The easiest to quantify is the new construction of residential units. Residential Fixed Investment (RFI), in dollars, is reported as the part of the GDP report. Due to the pipeline of building approval for certain lands, permits, housing starts, etc., the activity does not end when the boom ends and it doesn't get into full swing for at least a year or two of the rise in demand from low levels. Therefore, I have found it useful to measure the rate of change of real (inflation adjusted) RFI over a two-year period. Fig. 1 shows the annual rate of change in real RFI over the preceding two-year period (the data is reported quarterly) superimposed with recessions.

Quantification of Housing Boom-Bust Cycles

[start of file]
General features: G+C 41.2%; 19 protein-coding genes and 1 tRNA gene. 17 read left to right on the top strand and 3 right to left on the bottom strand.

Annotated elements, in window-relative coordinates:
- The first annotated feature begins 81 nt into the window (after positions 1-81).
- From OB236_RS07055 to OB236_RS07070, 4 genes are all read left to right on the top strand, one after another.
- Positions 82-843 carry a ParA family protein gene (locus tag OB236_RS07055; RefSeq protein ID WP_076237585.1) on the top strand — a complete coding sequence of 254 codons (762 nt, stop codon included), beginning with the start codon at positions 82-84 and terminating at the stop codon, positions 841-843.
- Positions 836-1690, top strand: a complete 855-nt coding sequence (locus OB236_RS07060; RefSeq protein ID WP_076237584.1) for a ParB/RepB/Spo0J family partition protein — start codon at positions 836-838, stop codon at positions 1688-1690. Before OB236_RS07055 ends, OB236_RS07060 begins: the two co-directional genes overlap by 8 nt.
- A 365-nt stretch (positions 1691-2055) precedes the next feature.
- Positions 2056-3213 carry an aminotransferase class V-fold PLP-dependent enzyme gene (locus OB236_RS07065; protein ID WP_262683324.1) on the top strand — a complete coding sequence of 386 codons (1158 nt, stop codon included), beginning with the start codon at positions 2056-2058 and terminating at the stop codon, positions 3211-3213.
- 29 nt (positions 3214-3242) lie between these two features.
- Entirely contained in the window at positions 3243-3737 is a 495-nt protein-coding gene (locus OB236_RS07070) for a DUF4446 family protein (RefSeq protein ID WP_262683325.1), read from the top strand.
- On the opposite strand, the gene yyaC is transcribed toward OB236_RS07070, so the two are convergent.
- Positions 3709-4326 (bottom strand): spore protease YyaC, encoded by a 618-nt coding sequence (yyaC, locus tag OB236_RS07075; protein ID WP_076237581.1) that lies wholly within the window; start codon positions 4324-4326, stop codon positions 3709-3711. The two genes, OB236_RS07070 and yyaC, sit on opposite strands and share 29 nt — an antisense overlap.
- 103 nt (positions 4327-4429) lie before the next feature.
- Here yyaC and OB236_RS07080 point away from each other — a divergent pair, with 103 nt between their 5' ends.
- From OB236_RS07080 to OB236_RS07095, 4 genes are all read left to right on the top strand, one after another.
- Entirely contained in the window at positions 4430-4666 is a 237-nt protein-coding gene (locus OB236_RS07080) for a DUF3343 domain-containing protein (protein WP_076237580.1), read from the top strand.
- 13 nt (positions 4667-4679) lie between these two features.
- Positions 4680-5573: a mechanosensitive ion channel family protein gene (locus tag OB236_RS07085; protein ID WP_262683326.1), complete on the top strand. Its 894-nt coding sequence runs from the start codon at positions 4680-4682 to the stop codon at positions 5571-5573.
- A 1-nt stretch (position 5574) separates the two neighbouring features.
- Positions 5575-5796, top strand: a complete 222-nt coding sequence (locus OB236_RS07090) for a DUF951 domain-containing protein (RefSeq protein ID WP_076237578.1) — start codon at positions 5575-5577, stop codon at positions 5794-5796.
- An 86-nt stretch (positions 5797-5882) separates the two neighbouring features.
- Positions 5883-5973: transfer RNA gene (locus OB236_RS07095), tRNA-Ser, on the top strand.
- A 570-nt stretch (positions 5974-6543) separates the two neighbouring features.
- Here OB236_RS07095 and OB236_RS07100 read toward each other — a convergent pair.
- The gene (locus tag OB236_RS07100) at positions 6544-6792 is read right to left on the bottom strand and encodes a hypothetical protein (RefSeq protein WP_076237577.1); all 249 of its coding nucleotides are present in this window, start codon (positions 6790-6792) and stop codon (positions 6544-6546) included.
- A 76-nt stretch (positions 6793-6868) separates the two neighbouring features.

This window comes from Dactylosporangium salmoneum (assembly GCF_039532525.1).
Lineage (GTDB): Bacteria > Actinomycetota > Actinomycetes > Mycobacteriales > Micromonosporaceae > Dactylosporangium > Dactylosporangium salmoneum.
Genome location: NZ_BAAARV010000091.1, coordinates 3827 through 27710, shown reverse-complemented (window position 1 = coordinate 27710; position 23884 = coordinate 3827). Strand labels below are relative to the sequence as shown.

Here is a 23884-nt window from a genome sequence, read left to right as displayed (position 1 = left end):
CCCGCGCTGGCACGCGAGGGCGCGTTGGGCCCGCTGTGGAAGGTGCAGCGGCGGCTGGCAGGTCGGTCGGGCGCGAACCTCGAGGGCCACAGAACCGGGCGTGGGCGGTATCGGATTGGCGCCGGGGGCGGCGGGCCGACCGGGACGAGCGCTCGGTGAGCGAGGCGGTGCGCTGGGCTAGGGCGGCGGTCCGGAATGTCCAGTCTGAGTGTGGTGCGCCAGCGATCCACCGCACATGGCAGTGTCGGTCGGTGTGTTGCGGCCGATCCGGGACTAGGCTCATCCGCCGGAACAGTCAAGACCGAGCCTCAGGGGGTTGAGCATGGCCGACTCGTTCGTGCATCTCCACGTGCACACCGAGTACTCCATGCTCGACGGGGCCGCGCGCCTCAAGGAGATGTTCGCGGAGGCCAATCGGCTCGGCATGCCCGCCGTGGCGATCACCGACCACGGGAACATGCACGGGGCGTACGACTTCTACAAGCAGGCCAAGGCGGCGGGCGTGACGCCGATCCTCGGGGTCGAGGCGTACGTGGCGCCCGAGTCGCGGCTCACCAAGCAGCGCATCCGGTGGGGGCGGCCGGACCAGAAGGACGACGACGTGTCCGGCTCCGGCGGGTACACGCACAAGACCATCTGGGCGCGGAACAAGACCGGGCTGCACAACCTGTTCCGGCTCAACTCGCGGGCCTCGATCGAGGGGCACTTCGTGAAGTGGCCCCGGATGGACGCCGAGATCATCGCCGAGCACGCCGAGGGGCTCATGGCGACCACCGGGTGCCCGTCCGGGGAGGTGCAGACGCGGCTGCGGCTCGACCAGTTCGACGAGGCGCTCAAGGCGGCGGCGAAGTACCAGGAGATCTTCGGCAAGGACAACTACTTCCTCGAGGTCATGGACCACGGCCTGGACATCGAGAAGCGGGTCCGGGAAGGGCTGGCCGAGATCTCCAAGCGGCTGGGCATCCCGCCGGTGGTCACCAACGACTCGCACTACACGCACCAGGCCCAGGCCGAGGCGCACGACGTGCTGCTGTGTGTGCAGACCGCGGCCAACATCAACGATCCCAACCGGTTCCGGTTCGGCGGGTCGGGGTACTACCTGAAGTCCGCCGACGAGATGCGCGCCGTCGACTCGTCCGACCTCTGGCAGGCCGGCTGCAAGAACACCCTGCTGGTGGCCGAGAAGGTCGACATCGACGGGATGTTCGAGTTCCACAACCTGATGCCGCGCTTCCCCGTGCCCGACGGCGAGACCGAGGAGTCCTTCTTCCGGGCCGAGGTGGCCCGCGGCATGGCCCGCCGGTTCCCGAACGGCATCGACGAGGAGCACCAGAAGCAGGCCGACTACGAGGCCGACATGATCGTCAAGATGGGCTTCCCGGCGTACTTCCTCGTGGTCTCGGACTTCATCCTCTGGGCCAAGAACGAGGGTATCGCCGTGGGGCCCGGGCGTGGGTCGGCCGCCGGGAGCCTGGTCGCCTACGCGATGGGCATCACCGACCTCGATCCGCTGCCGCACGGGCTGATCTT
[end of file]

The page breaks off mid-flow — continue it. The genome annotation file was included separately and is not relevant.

First thing you will notice is that there are nine Housing Boom-Bust Cycles (HBBCs) and nine recessions. There are a couple of wrinkles and let me first iron out the wrinkles. The HBBC of 1965 was not followed by a recession. However, the YoY GDP growth rate fell by 6%! The economic growth rate during the 1960s was so red-hot that a 6% drop in YoY GDP growth rate didn't result in a recession. Under the current conditions of anemic growth at 3% it would lead to a deep recession. During 1980-82 there was only one giant HBBC and two recessions. What really happened was that when the economy came out of the recession during 1981 the RFI kept falling all thru that year and lo-and-behold the economy had to succumb to the housing. Not until the RFI started to recover in 1982Q4 that the economy finally came out of the recession. In addition to these two wrinkles there is a tiny spot that needs to be addressed. The recession of 2001 was the mildest one because the 2001 HBBC was the mildest one! The reason that the HBBC of 2001 was the mildest one was because there was no big boom preceding it and only a relatively flat RFI during 1999-2001.